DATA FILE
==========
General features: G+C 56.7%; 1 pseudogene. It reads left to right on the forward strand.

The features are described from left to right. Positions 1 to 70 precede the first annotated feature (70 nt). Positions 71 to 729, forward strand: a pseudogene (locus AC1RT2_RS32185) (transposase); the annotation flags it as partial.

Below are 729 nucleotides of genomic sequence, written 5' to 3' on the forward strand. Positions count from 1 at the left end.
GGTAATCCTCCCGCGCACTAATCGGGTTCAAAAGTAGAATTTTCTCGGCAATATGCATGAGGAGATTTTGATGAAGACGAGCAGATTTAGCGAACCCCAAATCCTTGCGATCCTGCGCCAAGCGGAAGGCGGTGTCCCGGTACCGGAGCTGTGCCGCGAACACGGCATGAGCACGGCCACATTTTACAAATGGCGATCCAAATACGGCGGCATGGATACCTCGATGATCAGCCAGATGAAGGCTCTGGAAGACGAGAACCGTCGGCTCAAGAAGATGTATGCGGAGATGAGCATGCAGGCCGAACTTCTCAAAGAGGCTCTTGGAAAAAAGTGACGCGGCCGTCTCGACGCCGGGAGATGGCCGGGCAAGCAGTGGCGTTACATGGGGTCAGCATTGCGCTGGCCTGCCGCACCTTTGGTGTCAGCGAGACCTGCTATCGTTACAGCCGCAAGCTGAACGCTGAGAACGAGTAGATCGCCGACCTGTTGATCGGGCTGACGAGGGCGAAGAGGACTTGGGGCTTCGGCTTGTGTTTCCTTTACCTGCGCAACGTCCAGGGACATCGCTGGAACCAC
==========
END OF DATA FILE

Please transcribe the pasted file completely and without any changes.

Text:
General features: G+C 56.7%; 1 pseudogene. It reads left to right on the forward strand.

The features are described from left to right. Positions 1 to 70 precede the first annotated feature (70 nt). Positions 71 to 729, forward strand: a pseudogene (locus AC1RT2_RS32185) (transposase); the annotation flags it as partial.

Below are 729 nucleotides of genomic sequence, written 5' to 3' on the forward strand. Positions count from 1 at the left end.
GGTAATCCTCCCGCGCACTAATCGGGTTCAAAAGTAGAATTTTCTCGGCAATATGCATGAGGAGATTTTGATGAAGACGAGCAGATTTAGCGAACCCCAAATCCTTGCGATCCTGCGCCAAGCGGAAGGCGGTGTCCCGGTACCGGAGCTGTGCCGCGAACACGGCATGAGCACGGCCACATTTTACAAATGGCGATCCAAATACGGCGGCATGGATACCTCGATGATCAGCCAGATGAAGGCTCTGGAAGACGAGAACCGTCGGCTCAAGAAGATGTATGCGGAGATGAGCATGCAGGCCGAACTTCTCAAAGAGGCTCTTGGAAAAAAGTGACGCGGCCGTCTCGACGCCGGGAGATGGCCGGGCAAGCAGTGGCGTTACATGGGGTCAGCATTGCGCTGGCCTGCCGCACCTTTGGTGTCAGCGAGACCTGCTATCGTTACAGCCGCAAGCTGAACGCTGAGAACGAGTAGATCGCCGACCTGTTGATCGGGCTGACGAGGGCGAAGAGGACTTGGGGCTTCGGCTTGTGTTTCCTTTACCTGCGCAACGTCCAGGGACATCGCTGGAACCAC